All entries for Friday 16 January 2009
January 16, 2009
Writing about web page http://www.guardian.co.uk/media/2009/jan/16/carbon-sunday-times-google-clarification
Last week’s Sunday Times ran a prominent story explaining how two “typical” Google searches use produce as much CO2 as boiling a kettle, due to their enormous (and secretive) data centres.
But now, according to The Guardian, it seems that’s not entirely accurate.
The figure for each individual search is actually closer to a whopping 0.2g
Which is… er… not very much.
Here’s the clarification on the Times website:
A report about online energy consumption (Google and you’ll damage the planet, Jan 11) said that “performing two Google searches from a desktop computer can generate about the same amount of carbon dioxide as boiling a kettle” or about 7g of CO2 per search. We are happy to make clear that this does not refer to a one-hit Google search taking less than a second, which Google says produces about 0.2g of CO2, a figure we accept. In the article, we were referring to a Google search that may involve several attempts to find the object being sought and that may last for several minutes. Various experts put forward carbon emission estimates for such a search of 1g-10g depending on the time involved and the equipment used. (emphasis mine)
How many times has Google taken two minutes to answer one of your searches?
And here’s the top two paragraphs of the original story:
Performing two Google searches from a desktop computer can generate about the same amount of carbon dioxide as boiling a kettle for a cup of tea, according to new research.
While millions of people tap into Google without considering the environment, a typical search generates about 7g of CO2 Boiling a kettle generates about 15g. “Google operates huge data centres around the world that consume a great deal of power,” said Alex Wissner-Gross, a Harvard University physicist whose research on the environmental impact of computing is due out soon. “A Google search has a definite environmental impact.” (emphasis mine)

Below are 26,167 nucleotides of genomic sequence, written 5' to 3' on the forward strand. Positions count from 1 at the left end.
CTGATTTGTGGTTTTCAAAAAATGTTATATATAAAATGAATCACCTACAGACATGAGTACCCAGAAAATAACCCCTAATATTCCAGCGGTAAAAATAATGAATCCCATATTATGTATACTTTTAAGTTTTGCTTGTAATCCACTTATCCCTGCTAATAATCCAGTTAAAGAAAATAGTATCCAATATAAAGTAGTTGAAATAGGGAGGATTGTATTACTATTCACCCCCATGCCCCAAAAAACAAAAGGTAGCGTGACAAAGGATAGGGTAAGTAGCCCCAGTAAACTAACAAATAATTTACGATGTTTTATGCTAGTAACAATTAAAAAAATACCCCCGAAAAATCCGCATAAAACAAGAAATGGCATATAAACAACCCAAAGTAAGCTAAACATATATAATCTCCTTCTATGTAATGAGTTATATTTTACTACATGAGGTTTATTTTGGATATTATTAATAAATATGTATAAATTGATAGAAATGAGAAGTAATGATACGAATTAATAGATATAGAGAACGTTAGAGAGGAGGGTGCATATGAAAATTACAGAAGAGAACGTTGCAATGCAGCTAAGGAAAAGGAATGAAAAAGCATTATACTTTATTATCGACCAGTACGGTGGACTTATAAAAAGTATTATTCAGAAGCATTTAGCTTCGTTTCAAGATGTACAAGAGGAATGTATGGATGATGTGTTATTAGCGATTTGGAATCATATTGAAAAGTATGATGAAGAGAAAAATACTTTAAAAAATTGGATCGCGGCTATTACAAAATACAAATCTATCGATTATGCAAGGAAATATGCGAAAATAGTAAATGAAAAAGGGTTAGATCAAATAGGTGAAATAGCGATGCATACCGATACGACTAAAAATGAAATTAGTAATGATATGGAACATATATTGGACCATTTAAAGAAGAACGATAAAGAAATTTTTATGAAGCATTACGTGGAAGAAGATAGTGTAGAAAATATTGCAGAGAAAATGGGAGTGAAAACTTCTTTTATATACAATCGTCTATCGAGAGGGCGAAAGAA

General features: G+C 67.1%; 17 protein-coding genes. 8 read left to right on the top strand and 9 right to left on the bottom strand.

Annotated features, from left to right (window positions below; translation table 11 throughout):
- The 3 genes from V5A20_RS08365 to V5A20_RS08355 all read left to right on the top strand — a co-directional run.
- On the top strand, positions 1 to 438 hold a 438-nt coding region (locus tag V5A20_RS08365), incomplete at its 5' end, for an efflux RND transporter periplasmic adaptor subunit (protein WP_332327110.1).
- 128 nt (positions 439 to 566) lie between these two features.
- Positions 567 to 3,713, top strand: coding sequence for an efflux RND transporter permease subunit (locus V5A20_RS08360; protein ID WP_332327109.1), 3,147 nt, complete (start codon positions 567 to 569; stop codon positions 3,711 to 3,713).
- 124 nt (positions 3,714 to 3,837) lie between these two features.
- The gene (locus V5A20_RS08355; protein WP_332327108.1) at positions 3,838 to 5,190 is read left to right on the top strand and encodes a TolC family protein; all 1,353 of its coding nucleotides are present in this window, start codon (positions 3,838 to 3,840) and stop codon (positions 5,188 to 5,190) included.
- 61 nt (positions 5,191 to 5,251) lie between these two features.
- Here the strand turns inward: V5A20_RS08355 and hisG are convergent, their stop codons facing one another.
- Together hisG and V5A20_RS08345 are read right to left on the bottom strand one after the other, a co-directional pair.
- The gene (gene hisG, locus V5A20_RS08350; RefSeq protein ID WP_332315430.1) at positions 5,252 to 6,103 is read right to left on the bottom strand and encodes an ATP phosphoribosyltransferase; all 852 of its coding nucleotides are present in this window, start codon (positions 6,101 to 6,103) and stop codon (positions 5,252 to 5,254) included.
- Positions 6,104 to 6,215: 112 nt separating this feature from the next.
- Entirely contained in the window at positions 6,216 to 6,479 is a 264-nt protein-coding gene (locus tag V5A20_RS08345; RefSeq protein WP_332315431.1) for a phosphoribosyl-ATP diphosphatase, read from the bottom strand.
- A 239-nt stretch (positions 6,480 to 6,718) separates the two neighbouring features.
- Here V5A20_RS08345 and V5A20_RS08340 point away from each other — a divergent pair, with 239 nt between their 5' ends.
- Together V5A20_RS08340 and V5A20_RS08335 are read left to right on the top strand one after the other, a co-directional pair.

According to The Guardian, the Times is sticking by its story. Hmm…
My advice to you if you own shares in Apple:
Sell, Sell, Sell.
No, not because Steve Jobs is stepping back from running the company for a while (I reckon it’s permanent, myself).
But because iTunes’ business model is about to be trounced by the Swedes.
I’m a little behind the curve here, but Spotify is quite simply brilliant.
It’s the kind of invention that only requires around twenty seconds to appreciate, which is a strong indication of its simple genius.
Imagine your hard-drive being linked to the catalogues of the major record companies. And you’ve got free access to all of it. Yep, free. You can stream as much music as you want, and the only down-side is the short advert every 30mins or so.
Oh, did I say it’s free?
So you can’t download the music to your MP3 player… yet.
But this bit of software is so cool, you won’t care.
Hilariously, the Americans can’t get their hands on it yet without being nice to people or handing over some cash.
We Brits on the other hand just need to click here.
* P.S. I might be exaggerating a little
This piece might come in handy if you’re thinking of placing a sneaky fiver on the winner of the Academy Awards this year.
Slumdog Millionaire looks like it’s going to sweep all the big awards. BAFTA will almost certainly go for it (Frost/Nixon a likely second-place). The Golden Globes have already bestowed their stardust on the film.
Now it’s down to the Kodak Theatre in Hollywood. And according to the New York Times’ film blog, it’s running away with it.